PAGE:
Thank you so much for having me here today. I appreciate the chance to share some information with you and exchange ideas. I’m here as a representative of the Young Adult Library Services Association, or YALSA.
Teens (& their parents) also need to know that libraries are about a lot more than books A recent study by ALA’s Office for Research revealed that the majority of today’s public libraries have great tech tools like free Internet access, databases, online reference or homework help, etc. However, the study also revealed that many of these libraries’ patrons were unaware of all the great resources their library had. So, Teen Tech Week is about giving libraries a chance to throw open their doors and market their tech resources to their communities.
While there are official dates for the event, YALSA encourages librarians to do what works best for them. If the official dates conflict with something going on in your library, school or community, then choose different dates that work for you.
The URL for the TTW web site is www.ala.org/teentechweek. It’s provided on a later slide. Mini grants are available each year that YALSA is able to secure a corporate partner to fund them. In the past, YALSA has given out 20 mini grants per year worth $500 each. The goal is to assist libraries that would like to celebrate TTW but that don’t have funds to do so. Librarians and educators who register to participate are eligible to receive freebies from TTW sponsors and partners
Many of you may already have a set budget. If that’s the case, then make a note for next year to put TTW in your next budget. A TAG is a Teen Advisory Group. If you don’t have one, consider starting one. There are some tips and resources for doing that on YALSA’s wiki under the heading “Youth Participation.” Even if funding isn’t an issue, be sure to share your TTW plan w/ your supervisor to put this event on their radar
Besides TTW mini grants, are there any grant-making organizations in your community or state that you might also be able to take advantage of? Easy partnerships are schools and public libraries working together. Your partners may vary based on what your actual events and programs are.
VIPs are anyone who has influence in your community, especially in terms of determining support and funding for libraries. VIPs could be elected officials, school board members, the head of a parent organization, etc. Besides inviting VIPs to attend or observe events, you might also want to think of ways to actively engage them. Could they be speakers? Judges for a contest? Something else?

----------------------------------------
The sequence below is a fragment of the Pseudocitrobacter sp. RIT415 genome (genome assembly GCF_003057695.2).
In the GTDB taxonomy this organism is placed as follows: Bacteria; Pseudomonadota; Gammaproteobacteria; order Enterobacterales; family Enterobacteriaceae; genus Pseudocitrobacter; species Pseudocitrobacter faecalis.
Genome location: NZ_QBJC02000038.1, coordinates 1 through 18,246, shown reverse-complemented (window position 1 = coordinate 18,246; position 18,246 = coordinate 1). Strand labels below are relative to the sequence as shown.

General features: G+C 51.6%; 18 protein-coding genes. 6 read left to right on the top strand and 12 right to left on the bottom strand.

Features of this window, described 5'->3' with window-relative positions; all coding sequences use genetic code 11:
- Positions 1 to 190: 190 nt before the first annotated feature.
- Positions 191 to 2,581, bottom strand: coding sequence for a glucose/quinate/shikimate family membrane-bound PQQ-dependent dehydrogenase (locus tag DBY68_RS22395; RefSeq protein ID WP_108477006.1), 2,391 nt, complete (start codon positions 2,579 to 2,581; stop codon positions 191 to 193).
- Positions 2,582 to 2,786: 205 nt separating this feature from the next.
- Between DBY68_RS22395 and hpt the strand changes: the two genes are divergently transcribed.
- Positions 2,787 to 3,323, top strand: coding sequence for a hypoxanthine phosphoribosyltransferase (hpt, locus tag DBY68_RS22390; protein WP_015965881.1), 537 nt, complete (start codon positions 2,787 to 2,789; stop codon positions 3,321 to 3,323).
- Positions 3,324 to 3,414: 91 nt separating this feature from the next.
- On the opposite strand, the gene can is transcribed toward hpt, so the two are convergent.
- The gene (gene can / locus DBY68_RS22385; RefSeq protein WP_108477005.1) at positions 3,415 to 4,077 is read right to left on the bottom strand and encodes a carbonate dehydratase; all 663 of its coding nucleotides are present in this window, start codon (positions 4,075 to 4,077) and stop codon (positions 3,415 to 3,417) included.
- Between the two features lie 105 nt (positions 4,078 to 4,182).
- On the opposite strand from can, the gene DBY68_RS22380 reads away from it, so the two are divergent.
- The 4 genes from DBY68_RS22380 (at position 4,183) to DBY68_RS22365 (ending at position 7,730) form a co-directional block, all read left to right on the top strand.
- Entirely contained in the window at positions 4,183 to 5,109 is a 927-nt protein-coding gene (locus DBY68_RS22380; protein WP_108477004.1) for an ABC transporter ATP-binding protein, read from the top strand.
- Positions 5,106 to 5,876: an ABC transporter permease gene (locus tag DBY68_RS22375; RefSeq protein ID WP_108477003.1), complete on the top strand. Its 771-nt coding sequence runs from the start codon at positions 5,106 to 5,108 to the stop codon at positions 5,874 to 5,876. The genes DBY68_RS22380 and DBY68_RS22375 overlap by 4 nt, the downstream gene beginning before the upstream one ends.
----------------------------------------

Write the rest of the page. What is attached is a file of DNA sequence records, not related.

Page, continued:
Web 2.0 tools can be great for marketing. Consider blogs and microblogs, like Twitter, as well as social networking sites like MySpace and Facebook.
Be sure to share positive evaluations, photos, success stories, etc. with your supervisor to build a case for expanding your TTW efforts next year Don’t expect that press will actually attend. Many news organizations are short staffed right now, and if it’s a busy news day they may need to be somewhere else. However, do take photos, write up your own press release and send it in to the news organization. Often times they will run what you send them and are grateful to you for doing the legwork.
These are just a sampling of ideas. You can find many more at www.ala.org/teentechweek
When planning programs, events or contests for TTW, it’s important to get teen input. If you have a Teen Advisory Group, recruit them to help you plan and implement your TTW celebration. If you don’t have a TAG, then consider working with one or two regular teen patrons or a middle or high school class (perhaps a computer studies, or other relevant class). Gaming doesn’t mean you have to purchase expensive Xboxes, Wiis, etc. You may be able to borrow what you need if you want to focus on video games. If not, there are many online games that teens can play for free. YALSA’s Teen Tech Week web site has many more ideas for programs of all kinds Does anyone have any other ideas for fun tech programs?
Be sure to check the TTW web site for additional programming ideas. The ones mentioned in this presentation are just a few suggestions. More resources as well as more detailed information are available online. Has anyone in the audience had a successful educational program that incorporated technology they’d like to share?
Wikis and blogs are good (and free) tools for sharing book reviews. They are easy to set up and don’t require any knowledge of web design or HTML. An example of a resource for microblogging is Twitter What other ideas do you have for connecting reading and technology?
www.phones4charity.org is one example Many charities rely on volunteers to accomplish important tasks. Teens could help a local charity build a web site, recruit volunteers through Facebook, make fliers with desktop publishing, create an ad to post on YouTube or show on a public access channel and more.
The first two items are books that can be purchased via the ALA online store. YA-YAAC is an email listserv that is open to anyone who wants to subscribe. Young Adult Library Services is YALSA’s quarterly journal which regularly features best practices in serving teens, including programming ideas and resources. It’s $50 to subscribe, or free with YALSA membership.
YALSA has four full time staff. They are happy to answer any questions you may have, so please don’t hesitate to call or email them. They’ll do their best to return your call or email within 24 hours.
Does anyone have a question about Teen Tech Week or YALSA that I can answer? (note: if someone asks a question you can’t answer, get their business card, write their question on it and pass it on to the YALSA office and they will answer it) Thank you so much for coming to this presentation! Please be sure to grab the handouts on our way out of the room.
TEEN TECH WEEK : Showcase Your Library’s Latest Resources